The Sociology minor examines the interworkings of different social institutions, the order of social interaction in groups, and the politics of social reality. Our curriculum provides both a micro- and macro- perspective on society, exploring social problems such as crime, education, poverty, immigration, institutional discrimination and prejudice.

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Program Locations



  • Introduction to Criminology: CRM-101 (3 credits)

    Provides an examination of the nature, causes and social significance of crime. Emphasizes the major explanations of criminal behavior and typologies of crime and examines crime and crime prevention strategies as they relate to theory, policy and practice. Serves as a gateway course for students interested in the field of criminology. Fulfills general education requirement in social science. [3 credits]
  • Criminology Practicum I: CRM-461 (4 credits)

    Integrates field experience with an academic seminar. Students are required to find a placement (internship) in social service, criminal justice or social action agencies consistent with their abilities and interests. This placement must be approved by the student's advisor and practicum coordinator prior to beginning the course. Students must complete a minimum of 190 field hours during the semester. Prerequisites: PSY-210 or CRM-360, and conference with the coordinator. Limited to majors of at least junior status. Not open to liberal arts majors. [4 credits]

  • Research Methods: PSY-210 (4 credits)

    Introduces the basic methods of research design and report writing in the behavioral sciences. Descriptive, correlational and experimental research strategies will be discussed. Students design original research and select appropriate data analyses. Ethical issues in each type of research design will be explored. Lecture and laboratory. Prerequisites: MAT-215 and PSY-101. [4 credits]
  • Quantitative Methods: PSY-340 (4 credits)

    Builds on the content of Research Methods I (PSY-210) to provide hands-on research and data analysis experience using more advanced techniques. Explores multivariate research designs and analysis including multifactor analysis of variance, multiple regression, factor analysis and selected non-parametric techniques. Students design and conduct a research project, write an APA research report, create a poster presentation and use professional statistical analysis software. Lecture and laboratory. Prerequisite: PSY-210. [4 credits]
  • Introductory Sociology: SOC-101 (3 credits)

    Uses the sociological imagination to help explain what sociology is and how it is relevant to everyday life. Examines culture, social structure, socialization, social institutions, social inequality and social change. Topics include gender roles, deviance and social control, class, race and ethnic inequality, family, and work. Serves as a foundation course for students interested in the field of sociology and criminology. Fulfills general education requirement in social science. [3 credits]
  • Race, Class and Gender: SOC-209 (3 credits)

    Explores the intersecting systems of inequality, race, ethnicity, social class and gender. Examines the construction of identity categorizations and links them to our current experiences and conceptions of self. Covers the nature of privilege and its reproduction in social institutions such as the workplace, education, and the criminal justice system. Fulfills general education requirements in social science and cross-cultural studies. Prerequisite: SOC-101 or permission of instructor. [3 credits]
  • Gender Roles: SOC-215 (3 credits)

    Addresses the social construction of gender roles. Demonstrates patterns of inequality and power relations through historical and cross-cultural data. Explains concepts such as sexism, gender socialization, and gendered institutions. Examines the consequences of division of labor in marital relations, the family and the workplace. Fulfills general education requirement in social science. Prerequisite: SOC-101 or permission. [3 credits]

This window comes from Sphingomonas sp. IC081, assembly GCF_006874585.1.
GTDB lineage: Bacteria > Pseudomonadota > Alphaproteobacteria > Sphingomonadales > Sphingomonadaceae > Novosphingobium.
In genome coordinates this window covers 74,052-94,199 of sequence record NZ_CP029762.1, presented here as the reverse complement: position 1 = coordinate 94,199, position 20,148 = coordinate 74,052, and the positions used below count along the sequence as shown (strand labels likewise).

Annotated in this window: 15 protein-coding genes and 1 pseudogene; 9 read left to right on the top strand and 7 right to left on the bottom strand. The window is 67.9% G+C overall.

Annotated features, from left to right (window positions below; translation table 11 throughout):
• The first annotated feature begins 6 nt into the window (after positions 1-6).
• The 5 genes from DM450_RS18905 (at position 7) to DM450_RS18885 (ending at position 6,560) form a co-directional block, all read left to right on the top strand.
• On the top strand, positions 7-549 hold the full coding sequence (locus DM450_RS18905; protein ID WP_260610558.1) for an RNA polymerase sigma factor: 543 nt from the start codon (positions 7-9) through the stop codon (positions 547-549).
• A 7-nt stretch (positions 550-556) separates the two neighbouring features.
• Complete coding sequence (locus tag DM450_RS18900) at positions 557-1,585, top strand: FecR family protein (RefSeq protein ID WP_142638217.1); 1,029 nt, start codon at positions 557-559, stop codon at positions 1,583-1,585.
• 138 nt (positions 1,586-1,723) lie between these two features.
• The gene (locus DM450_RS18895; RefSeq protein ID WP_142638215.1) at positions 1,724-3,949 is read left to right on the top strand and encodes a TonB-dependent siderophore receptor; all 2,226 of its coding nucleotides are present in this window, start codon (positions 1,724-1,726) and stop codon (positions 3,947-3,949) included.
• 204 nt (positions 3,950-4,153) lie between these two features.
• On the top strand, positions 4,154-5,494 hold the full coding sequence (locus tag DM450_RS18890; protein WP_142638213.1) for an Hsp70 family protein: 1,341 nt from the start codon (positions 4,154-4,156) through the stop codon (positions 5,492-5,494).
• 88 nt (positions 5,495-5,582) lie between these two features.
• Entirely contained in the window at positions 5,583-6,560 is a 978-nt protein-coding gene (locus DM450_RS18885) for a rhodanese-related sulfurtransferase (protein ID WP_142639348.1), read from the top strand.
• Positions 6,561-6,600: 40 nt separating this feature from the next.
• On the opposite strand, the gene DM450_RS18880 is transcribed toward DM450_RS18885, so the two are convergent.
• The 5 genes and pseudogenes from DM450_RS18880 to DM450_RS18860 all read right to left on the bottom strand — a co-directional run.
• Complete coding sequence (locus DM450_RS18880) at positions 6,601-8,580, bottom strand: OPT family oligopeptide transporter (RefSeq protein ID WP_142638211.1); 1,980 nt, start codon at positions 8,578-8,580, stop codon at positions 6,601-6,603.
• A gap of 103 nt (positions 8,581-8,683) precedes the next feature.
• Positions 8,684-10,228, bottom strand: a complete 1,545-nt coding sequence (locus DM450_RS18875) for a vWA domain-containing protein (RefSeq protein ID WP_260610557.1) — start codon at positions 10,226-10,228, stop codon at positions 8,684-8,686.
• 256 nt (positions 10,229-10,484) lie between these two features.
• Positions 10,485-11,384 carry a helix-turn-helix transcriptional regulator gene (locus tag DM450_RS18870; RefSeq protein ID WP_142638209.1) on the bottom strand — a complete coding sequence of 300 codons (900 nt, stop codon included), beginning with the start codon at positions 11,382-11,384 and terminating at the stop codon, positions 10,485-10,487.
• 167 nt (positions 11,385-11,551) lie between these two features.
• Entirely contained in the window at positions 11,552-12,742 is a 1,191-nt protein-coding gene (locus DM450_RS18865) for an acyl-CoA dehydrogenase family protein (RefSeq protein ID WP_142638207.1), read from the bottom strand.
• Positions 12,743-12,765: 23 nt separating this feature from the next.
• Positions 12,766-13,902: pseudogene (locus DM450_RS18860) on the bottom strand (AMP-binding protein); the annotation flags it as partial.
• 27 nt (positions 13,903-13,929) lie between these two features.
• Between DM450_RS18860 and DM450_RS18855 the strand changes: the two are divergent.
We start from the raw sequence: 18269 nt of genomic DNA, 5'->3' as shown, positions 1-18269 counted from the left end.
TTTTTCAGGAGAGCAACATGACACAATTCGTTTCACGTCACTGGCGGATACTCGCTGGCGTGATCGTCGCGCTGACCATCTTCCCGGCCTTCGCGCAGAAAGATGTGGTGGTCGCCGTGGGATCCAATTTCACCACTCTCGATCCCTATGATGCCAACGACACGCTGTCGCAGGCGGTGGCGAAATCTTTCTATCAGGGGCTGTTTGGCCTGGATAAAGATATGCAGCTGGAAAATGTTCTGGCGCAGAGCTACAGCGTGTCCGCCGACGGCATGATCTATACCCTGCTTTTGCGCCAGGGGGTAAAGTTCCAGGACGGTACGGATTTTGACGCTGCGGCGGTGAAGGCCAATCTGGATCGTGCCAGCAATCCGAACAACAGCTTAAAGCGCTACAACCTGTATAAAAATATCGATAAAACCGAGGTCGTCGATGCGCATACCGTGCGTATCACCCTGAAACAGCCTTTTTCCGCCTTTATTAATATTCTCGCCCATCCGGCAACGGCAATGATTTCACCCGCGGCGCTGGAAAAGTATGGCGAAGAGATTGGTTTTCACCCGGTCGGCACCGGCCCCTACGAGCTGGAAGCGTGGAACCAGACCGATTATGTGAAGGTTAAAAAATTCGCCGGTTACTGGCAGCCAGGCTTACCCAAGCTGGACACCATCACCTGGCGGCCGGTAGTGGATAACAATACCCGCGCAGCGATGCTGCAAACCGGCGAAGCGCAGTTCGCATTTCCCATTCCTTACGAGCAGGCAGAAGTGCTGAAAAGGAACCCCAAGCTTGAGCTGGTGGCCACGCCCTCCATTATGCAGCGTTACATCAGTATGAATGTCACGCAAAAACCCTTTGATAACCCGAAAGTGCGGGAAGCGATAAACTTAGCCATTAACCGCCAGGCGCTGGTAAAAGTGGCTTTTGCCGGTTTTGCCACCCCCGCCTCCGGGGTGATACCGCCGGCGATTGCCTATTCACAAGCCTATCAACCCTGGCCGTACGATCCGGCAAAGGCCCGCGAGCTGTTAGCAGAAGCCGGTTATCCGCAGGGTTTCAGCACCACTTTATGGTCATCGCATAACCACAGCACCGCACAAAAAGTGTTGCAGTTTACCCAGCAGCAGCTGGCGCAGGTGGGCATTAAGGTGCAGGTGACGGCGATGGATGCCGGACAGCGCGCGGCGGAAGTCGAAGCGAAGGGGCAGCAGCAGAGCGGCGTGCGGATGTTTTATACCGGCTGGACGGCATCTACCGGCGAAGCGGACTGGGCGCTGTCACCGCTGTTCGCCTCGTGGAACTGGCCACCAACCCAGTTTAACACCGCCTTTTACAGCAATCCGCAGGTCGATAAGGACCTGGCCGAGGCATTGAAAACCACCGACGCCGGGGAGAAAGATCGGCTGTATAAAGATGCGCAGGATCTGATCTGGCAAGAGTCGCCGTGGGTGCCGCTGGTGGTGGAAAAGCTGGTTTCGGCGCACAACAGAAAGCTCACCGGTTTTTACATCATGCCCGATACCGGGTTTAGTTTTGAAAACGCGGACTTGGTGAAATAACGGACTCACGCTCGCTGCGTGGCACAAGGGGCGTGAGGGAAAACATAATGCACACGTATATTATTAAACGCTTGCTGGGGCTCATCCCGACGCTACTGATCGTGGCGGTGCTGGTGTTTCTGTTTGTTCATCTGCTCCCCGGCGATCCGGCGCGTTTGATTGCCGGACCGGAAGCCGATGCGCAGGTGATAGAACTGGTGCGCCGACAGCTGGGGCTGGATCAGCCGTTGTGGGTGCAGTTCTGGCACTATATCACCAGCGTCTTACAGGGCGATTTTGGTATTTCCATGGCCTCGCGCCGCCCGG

• Self and Society: SOC-220 (3 credits)

    Overviews micro-sociology, the study of human interaction. Examines the social construction of language and thought, the self, social order, social institutions, joint action and the politics of reality. Students collect data using journals and examine their daily interactions through the lens of the social construction of reality. Examines patterns of inequality in everyday life using the concept of official reality and the labeling of deviants. Prerequisite: SOC-101. [3 credits]
  • Social Problems: SOC-222 (3 credits)

    Examines how social conditions come to be defined as social problems. Surveys the causes of, theoretical explanations for, and possible interventions to resolve social problems. Provides students with opportunities to analyze in-depth such social concerns as substance abuse, family violence, environmental issues, discrimination, crime and terrorism. Fulfills general education requirement in social science. Prerequisite: SOC-101 or permission. [3 credits]
  • Medicine and Society: SOC-231 (3 credits)

    Introduces the medical industry as an influential social structure in society. The social construction of sickness is examined as a means of understanding how this powerful industry influences general notions of deviance and social status in America. Explains why and how particular social arrangements affect health disparities and the types and distribution of diseases such as heart disease, substance use disorders and AIDS. Responses from the medical care system such as its choice of methods and construction of public health problems are described and analyzed. Prerequisite: SOC-101. [3 credits]
  • Sociology of Sport: SOC-250 (3 credits)

    Examines sport as a social phenomenon. Particular attention is given to comparing and contrasting cultural variances in sport. The course uses sports to study social shifts, the politics of inequality, and power structures across cultures. Topics include community identity as defined by the culture of sport; the construction of morality through sport; politics and sport; the role of gender and sexuality in sport; and the role of sport in economic development. Fulfills general education cross-cultural requirement. Crosslisted with PED-250. Prerequisite: SOC-101. [3 credits]